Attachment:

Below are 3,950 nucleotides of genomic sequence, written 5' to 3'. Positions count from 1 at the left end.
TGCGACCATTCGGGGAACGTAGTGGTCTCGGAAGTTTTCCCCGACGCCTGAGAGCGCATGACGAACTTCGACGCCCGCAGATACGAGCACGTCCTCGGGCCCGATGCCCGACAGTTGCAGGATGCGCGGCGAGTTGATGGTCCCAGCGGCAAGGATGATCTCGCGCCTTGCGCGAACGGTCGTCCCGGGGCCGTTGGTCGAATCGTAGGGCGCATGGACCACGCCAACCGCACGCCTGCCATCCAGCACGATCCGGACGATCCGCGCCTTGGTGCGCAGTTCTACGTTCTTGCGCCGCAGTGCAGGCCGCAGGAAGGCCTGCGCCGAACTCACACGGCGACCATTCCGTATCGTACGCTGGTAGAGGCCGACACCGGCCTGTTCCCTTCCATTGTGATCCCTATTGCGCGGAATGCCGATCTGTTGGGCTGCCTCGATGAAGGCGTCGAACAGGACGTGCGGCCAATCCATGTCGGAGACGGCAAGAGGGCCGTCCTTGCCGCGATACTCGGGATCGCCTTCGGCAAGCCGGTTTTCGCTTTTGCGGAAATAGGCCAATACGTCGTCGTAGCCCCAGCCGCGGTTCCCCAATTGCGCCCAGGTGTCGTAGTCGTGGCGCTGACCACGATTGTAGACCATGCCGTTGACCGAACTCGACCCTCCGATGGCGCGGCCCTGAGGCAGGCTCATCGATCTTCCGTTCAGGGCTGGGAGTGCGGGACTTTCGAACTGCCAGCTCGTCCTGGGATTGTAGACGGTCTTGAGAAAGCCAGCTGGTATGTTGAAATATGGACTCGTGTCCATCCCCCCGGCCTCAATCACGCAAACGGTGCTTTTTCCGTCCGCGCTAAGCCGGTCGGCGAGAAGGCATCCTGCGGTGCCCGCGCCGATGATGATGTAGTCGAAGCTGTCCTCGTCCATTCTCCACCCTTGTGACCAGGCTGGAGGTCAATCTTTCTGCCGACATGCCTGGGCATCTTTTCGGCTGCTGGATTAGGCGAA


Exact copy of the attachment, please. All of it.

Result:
Below are 3,950 nucleotides of genomic sequence, written 5' to 3'. Positions count from 1 at the left end.
TGCGACCATTCGGGGAACGTAGTGGTCTCGGAAGTTTTCCCCGACGCCTGAGAGCGCATGACGAACTTCGACGCCCGCAGATACGAGCACGTCCTCGGGCCCGATGCCCGACAGTTGCAGGATGCGCGGCGAGTTGATGGTCCCAGCGGCAAGGATGATCTCGCGCCTTGCGCGAACGGTCGTCCCGGGGCCGTTGGTCGAATCGTAGGGCGCATGGACCACGCCAACCGCACGCCTGCCATCCAGCACGATCCGGACGATCCGCGCCTTGGTGCGCAGTTCTACGTTCTTGCGCCGCAGTGCAGGCCGCAGGAAGGCCTGCGCCGAACTCACACGGCGACCATTCCGTATCGTACGCTGGTAGAGGCCGACACCGGCCTGTTCCCTTCCATTGTGATCCCTATTGCGCGGAATGCCGATCTGTTGGGCTGCCTCGATGAAGGCGTCGAACAGGACGTGCGGCCAATCCATGTCGGAGACGGCAAGAGGGCCGTCCTTGCCGCGATACTCGGGATCGCCTTCGGCAAGCCGGTTTTCGCTTTTGCGGAAATAGGCCAATACGTCGTCGTAGCCCCAGCCGCGGTTCCCCAATTGCGCCCAGGTGTCGTAGTCGTGGCGCTGACCACGATTGTAGACCATGCCGTTGACCGAACTCGACCCTCCGATGGCGCGGCCCTGAGGCAGGCTCATCGATCTTCCGTTCAGGGCTGGGAGTGCGGGACTTTCGAACTGCCAGCTCGTCCTGGGATTGTAGACGGTCTTGAGAAAGCCAGCTGGTATGTTGAAATATGGACTCGTGTCCATCCCCCCGGCCTCAATCACGCAAACGGTGCTTTTTCCGTCCGCGCTAAGCCGGTCGGCGAGAAGGCATCCTGCGGTGCCCGCGCCGATGATGATGTAGTCGAAGCTGTCCTCGTCCATTCTCCACCCTTGTGACCAGGCTGGAGGTCAATCTTTCTGCCGACATGCCTGGGCATCTTTTCGGCTGCTGGATTAGGCGAA